The blood testing startup Theranos got a little more time, Friday.
The Centers for Medicare & Medicaid Services sent this statement today:
“At the request of the laboratory’s director, Theranos was granted an extension until February 12 to submit their response to the CMS inspection report. This is a routine procedure in oversight of clinical labs.”
A CMS inspection of the lab, in Newark, California, had found deficiencies that “pose immediate jeopardy to patient health and safety,” according to a CMS letter sent to Theranos.
Immediate jeopardy, as defined by CMS, means “a situation in which immediate corrective action is necessary because the laboratory’s non-compliance … has already caused, is causing, or is likely to cause, at any time, serious injury or harm, or death, to individuals served by the laboratory or to the health and safety of the general public.”
Originally, Theranos had been given 10 days from receipt of the letter to correct the deficiencies. That deadline was today.
CMS also directed the company to take “corrective action” for affected patients.
Theranos sent this statement about the extension:
“We are working to submit our plan of correction to CMS, addressing every issue raised in the audit report regarding the Newark, CA lab and will continue to actively work with them. CMS has granted an extension to February 12 for submission of our plan of correction, to allow our new Lab Director, Dr. Das, additional time to review our comprehensive response.”
So … what should people whose blood has been tested by Theranos do in the meantime?
I asked a CMS spokesperson if the agency had any advice for those folks; she declined to respond.
Theranos did not respond to two queries asking the same question.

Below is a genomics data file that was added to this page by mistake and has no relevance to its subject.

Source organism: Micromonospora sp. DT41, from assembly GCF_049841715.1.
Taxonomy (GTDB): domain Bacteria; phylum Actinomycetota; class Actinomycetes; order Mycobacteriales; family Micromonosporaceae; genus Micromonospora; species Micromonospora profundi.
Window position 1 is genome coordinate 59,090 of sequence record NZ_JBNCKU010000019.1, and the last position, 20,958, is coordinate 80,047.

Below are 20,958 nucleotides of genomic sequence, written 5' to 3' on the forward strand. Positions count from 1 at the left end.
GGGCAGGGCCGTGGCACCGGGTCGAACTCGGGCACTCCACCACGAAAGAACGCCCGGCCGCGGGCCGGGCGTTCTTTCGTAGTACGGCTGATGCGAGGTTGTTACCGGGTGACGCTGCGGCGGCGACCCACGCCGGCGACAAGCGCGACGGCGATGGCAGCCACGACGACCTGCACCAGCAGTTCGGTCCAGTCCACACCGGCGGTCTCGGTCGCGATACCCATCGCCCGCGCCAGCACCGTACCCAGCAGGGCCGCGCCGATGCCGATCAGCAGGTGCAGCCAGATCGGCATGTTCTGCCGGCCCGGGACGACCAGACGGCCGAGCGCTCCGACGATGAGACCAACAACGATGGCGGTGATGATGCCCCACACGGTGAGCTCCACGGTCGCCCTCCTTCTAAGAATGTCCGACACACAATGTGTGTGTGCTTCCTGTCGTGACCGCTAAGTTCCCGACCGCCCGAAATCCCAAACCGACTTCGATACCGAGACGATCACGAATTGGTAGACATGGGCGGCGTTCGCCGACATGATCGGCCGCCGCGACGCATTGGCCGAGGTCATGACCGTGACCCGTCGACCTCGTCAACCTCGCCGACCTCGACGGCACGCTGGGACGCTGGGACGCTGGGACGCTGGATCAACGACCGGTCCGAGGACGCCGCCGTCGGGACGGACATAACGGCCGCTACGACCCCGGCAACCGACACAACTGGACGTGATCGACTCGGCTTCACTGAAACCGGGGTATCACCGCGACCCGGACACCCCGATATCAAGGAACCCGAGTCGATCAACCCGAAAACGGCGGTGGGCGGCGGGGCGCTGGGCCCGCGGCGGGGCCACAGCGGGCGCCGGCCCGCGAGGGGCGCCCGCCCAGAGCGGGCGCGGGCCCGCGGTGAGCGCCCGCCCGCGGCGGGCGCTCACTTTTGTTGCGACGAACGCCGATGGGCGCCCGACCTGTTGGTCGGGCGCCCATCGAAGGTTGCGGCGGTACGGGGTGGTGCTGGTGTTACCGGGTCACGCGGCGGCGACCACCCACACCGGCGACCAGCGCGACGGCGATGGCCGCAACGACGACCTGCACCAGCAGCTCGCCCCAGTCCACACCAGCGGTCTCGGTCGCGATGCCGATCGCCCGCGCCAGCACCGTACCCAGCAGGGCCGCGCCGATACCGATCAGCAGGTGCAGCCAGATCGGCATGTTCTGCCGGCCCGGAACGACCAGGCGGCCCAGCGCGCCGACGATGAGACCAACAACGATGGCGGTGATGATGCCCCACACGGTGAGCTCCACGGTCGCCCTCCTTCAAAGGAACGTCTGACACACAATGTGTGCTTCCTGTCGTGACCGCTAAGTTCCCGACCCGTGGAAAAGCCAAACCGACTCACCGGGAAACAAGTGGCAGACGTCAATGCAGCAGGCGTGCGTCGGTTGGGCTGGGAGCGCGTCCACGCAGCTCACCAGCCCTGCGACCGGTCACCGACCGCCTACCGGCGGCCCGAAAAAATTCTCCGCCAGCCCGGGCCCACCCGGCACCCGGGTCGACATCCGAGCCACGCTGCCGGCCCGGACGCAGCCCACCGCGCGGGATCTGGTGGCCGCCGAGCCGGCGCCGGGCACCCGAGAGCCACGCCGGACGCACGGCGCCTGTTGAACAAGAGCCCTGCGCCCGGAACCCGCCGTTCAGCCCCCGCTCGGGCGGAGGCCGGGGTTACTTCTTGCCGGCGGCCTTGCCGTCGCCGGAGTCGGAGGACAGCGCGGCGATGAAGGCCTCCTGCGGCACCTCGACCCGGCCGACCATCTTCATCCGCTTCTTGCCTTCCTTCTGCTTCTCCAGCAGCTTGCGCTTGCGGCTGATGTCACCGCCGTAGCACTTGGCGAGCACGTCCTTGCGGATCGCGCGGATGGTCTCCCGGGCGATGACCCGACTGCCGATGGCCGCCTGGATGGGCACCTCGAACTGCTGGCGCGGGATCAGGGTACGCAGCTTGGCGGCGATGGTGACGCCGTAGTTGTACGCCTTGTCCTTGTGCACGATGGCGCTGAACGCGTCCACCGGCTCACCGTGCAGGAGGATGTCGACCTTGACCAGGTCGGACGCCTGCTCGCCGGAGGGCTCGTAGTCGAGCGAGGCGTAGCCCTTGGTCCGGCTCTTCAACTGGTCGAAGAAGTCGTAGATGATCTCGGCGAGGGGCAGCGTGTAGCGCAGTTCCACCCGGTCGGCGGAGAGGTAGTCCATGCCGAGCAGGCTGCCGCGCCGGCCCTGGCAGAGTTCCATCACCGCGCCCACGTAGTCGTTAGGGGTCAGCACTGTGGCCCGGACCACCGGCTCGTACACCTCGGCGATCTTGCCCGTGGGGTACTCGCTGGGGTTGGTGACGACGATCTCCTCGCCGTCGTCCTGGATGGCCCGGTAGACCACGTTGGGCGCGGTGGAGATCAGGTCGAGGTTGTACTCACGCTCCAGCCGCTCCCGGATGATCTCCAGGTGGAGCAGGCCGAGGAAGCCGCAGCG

Medical Ethicist Weighs In
What does an expert in medical ethics think?
Hank Greely is the director of Stanford’s Center for Law and the Biosciences. He said in an email that “it wouldn’t shock” him if CMS’ assertion of potential fatal consequences wasn’t literal.
He said the language “is enough to at least raise serious questions about getting customers/patients to get new tests.”
Greely said the haste in which Theranos should be obligated to contact potentially affected patients would be determined by the substance and frequency of the errors CMS found.
“If they got substantial error rates on a particular kind of test (I don’t know – total cholesterol), I would think they need to tell the customers who got that test. If instead they had a relatively low error rate (though still too high) scattered across all their testing, figuring out who to tell what is trickier. And some kinds of lab tests are going to be more critical than others.”
Greely said he thought it would behoove Theranos to offer affected patients or even every patient a free retest, if it was able to do so.
“Good PR, good for the patients (if the retests are accurate), and, if their tests are as cheap as they say they are, not expensive.”
Greely said though the details of disclosure are complicated and depend on many factors, “the idea that you should not let your customers rely on test results you have reason to think had a good chance of being inaccurate is not [complicated].”